I'm now a beekeeper! I'd like to say thanks to all the fine members of this wonderful forum. Without you folks taking your time for all of us newbees,
this hobby would far less interesting and enjoyable.
My job has kept me from visiting the forum for about 3 months (I've really missed it). I had just enough spare time to get everything ready for the arrival of my 3 pound package from R. Weaver down in Navasota, TX.
My son Matt & I drove down on to Weaver's on Saturday (April 9th) and picked them up. The trip took us through the Sam Houston National Forest and the weather was perfect!
R. Weaver's place was not much to look at, but he was expecting us and was very good to deal with. I guess the thing that really stood out was the shear number of bees in flight ALL AROUND his operation. His uncle's place (B. Weaver) was right next door and watching all those bees reminded me of a heavy snowfall.
I took a few pictures of some of his hives that seem to be scattered here and there around the buildings. Old hive parts were laying in heaps under metal roofed overhangs. Evidently I got too close to one of the hives cause a bee started popping me (three times) in the back of my head and chased me for about 30 feet! Weaver brushed off about thirty bees that were clinging to the outside of our package, we put it in a cardboard box to protect the carpeting in the trunk, said our goodbyes, shook hands and back home we went.
On the way home, Matt & I stopped off at one of the trail areas in the forest and took a couple of shots of me holding the bees. The pine trees shown in the background, are about 110' tall! It's really a very nice area, we'll need to go back sometime and do a little camping and hiking.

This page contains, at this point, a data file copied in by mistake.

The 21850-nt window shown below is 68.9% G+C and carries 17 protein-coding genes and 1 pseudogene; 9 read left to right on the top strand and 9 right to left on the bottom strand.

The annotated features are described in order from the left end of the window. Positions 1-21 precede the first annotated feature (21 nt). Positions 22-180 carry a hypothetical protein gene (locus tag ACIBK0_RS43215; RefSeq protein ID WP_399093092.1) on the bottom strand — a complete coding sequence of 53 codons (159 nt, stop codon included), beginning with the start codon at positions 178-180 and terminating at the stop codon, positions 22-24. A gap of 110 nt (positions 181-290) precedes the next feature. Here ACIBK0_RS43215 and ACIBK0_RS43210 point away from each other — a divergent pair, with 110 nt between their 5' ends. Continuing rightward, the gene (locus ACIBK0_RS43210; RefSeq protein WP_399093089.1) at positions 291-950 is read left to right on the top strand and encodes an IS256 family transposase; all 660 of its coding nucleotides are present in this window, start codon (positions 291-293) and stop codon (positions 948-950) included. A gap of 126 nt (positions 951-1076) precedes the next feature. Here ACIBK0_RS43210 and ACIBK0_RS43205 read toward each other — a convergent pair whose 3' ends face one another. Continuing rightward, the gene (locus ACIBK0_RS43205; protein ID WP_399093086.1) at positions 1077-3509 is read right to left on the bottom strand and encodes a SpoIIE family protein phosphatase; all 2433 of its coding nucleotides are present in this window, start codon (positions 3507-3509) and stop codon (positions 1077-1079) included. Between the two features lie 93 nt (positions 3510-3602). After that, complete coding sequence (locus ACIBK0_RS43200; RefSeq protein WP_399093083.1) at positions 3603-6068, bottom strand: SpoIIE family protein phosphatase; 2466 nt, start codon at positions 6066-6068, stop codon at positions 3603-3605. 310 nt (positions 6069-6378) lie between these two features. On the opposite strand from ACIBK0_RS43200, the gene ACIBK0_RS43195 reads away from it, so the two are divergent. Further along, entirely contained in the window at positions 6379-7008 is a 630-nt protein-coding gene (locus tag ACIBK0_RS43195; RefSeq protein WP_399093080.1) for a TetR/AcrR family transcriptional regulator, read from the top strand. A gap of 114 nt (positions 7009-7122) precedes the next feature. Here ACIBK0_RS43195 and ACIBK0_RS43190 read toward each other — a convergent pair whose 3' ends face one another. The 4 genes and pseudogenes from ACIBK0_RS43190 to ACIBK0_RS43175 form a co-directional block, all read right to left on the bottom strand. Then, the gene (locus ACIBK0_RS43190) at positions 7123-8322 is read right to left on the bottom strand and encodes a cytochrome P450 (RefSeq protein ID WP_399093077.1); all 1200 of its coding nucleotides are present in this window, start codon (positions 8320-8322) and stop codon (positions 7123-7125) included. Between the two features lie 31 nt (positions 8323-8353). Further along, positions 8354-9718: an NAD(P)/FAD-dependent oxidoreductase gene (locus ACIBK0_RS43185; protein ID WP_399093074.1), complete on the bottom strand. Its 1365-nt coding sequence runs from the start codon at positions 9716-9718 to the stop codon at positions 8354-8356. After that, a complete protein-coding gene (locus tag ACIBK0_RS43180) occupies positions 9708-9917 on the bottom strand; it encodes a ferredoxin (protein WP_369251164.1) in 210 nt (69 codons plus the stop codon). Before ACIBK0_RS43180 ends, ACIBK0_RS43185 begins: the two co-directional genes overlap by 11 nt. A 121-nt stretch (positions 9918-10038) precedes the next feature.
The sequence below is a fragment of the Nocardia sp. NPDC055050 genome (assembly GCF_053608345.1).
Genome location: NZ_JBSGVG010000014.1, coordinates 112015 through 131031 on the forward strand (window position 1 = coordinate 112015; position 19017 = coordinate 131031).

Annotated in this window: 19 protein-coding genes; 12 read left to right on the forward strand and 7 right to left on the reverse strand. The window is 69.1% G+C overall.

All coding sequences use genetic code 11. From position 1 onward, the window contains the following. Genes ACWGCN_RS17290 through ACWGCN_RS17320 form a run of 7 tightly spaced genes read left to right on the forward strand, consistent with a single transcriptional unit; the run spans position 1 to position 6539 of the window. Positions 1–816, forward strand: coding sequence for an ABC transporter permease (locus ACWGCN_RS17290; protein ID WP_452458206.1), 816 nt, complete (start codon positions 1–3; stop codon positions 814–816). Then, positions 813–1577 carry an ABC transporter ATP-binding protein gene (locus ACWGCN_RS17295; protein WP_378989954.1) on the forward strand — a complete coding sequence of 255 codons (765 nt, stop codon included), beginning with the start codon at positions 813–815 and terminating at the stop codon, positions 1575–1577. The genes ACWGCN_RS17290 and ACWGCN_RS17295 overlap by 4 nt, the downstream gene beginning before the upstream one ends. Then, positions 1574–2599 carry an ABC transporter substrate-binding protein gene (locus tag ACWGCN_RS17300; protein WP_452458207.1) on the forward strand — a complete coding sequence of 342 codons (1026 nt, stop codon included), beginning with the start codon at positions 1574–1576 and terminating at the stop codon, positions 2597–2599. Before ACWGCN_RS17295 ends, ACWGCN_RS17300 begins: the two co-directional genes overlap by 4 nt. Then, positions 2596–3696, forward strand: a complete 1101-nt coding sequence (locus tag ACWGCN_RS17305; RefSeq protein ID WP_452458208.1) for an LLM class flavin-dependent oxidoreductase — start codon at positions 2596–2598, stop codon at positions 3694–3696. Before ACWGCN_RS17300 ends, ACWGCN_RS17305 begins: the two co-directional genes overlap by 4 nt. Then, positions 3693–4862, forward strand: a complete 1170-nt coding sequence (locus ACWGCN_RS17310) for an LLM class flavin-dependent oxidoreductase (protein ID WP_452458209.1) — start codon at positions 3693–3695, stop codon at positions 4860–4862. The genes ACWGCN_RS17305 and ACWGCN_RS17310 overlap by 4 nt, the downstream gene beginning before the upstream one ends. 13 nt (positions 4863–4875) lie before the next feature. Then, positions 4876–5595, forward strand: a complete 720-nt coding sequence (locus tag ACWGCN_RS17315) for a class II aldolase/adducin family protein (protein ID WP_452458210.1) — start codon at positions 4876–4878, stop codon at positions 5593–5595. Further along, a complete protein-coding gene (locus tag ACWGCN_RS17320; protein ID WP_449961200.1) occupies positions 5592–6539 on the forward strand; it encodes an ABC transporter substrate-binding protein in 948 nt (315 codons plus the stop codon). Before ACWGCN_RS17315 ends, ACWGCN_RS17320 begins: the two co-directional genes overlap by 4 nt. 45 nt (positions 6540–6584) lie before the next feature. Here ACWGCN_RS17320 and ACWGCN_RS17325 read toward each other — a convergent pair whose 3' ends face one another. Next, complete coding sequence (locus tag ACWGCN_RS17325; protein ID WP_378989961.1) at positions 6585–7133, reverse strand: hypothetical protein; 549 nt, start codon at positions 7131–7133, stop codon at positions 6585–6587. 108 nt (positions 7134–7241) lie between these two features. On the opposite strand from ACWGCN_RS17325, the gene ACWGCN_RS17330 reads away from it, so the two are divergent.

The bees made the trip well and upon arrival at home where given a nice spray feeding of sugarwater and placed in a dark and quiet spot. Sunday morning Matt & I made our last minute preparations for the install that evening.
Oh no, the Texas spring weather was ripe for thunderstorms!
The skies stayed dark and threatening all day, it even rain a bit around lunch. No worries, as evening approched, the clouds thinned and the sun made an apppearance, the timing was perfect!
The new hive is located on the roof of my employer's one story warehouse/office space. Matt & I had taken everthing up on the roof a couple of days before, so all we needed was the package and jars of syrup they would need to start drawing comb.
Everything went fine considering we had no previous experience. Because we picked up our package, there were very few dead bees. Matt took the pictures and I was pleased with the shots he took. If any of you are wondering about my weird beekeeper's outfit, all I can say is my order from the supplier was lost and I made do with what I had. As it turns out,
all my preparations to guard against being stung were not even needed. The bees were wet with sugar water and had no interest in me, but just seem to crawl away from the pile and begin cleaning themselves off.
By the time we had loaded the jars of feed and replaced the top cover,
the sun had been down for about thirty minutes and the bees didn't venture out. The best part about all this, is that Matt seems to be very interested and has been with me for every trip back to visit the hive.
See Matt's pictures here at Image Station. Sorry, but you'll have to sign up with the site to view the album.
(Aw com'on, it only takes a minute!)Click Here for Pictures
Just an update...
Went into the hive Friday at dusk (April 15) and found the queen cage empty. I removed the cage and replaced the frames that were taken out to make room for it and looked to see how much comb has been drawn (around 35% of the MEDIUM super???), the bees have taken about 6 quarts of syrup in 5 days. I'll give them a couple of more weeks before I crack it open again, then we'll look for egglaying patterns and pollen storage.
Thanks again to everyone for helping us to a great start and we look forward to spending more time here with you!